Chapter 5 of the 12MP, entitled “Addressing Poverty and Building an Inclusive Society”, includes a six-page Priority Area section on “Achieving an Equitable Outcome for Bumiputera” that sets out, with considerable detail, the measures to roll out in the next four years for the community. Other Priority Areas include a two-page “Enhancing Development of Orang Asli Community” and three pages of “Empowering Specific Target Groups”, of which half a page pertains to empowerment policies for women and persons with disabilities (with most of the section concerned with welfare and basic provisions for children and the elderly). Within Priority Area “Empowering the B40” (bottom 40% of households) we find two paragraphs sketching out assistance for low-income Indian households and Chinese new village residents.

The disproportionality in space allocation is striking, albeit not surprising; Bumiputera-targeted empowerment programmes have predominated in Malaysia’s policy regime since 1971 under the New Economic Policy (NEP). The NEP was launched as a component of the Second Malaysia Plan (1971-75), and all successive five-year plans have incorporated it. However, two further issues arise in the context of the 12MP.

First, the document demarcates the Bumiputera agenda according to government agencies that oversee certain Bumiputera programmes – Teraju, MARA, PUNB, Ekuinas, PNB, YPPB[5] – instead of a systematic and comprehensive catalogue of all policies and entities promoting Bumiputera development through preferential, group-targeted interventions. The 12MP’s mapping omits a host of programmes that massively provide opportunity for Bumiputera socioeconomic advancement – most saliently, matriculation colleges and pre-university programmes, higher education and skills training, including Universiti Teknologi MARA (UiTM), public sector and GLC employment, and public procurement (Lee 2017).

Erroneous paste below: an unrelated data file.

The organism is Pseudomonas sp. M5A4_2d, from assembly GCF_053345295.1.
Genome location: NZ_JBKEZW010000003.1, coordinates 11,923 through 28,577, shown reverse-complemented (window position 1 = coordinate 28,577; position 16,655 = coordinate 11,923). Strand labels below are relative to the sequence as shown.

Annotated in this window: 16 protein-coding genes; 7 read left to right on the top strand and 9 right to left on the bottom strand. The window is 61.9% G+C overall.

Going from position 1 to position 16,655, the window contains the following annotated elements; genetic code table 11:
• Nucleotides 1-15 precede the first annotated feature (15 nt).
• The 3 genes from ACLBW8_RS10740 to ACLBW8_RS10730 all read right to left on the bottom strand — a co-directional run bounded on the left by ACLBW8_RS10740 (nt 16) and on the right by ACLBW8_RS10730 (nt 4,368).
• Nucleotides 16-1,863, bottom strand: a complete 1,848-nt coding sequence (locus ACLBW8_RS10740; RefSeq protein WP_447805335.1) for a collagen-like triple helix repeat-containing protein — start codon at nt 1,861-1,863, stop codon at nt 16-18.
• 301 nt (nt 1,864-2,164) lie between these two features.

The Plan emphasises the importance of cultivating talent and building SME capacity, but neglects to channel such resolve and vigour toward these programmes that lie beyond the purview of Bumiputera-mandated agencies. For instance, public procurement plays a major role in Bumiputera enterprise development; its underperformance curtails potential gains to Bumiputera contractors. The 12MP extends existing schemes in public procurement, but refrains from bold measures.

Second, the restricted recognition of the Bumiputera agenda also precludes important attention to: (1) disparities within the Bumiputera population, particularly between Sabah-Sarawak versus Peninsular Malaysia, and; (2) majority-minority contestations, which are particularly pronounced in the fields of higher education enrolment and scholarships.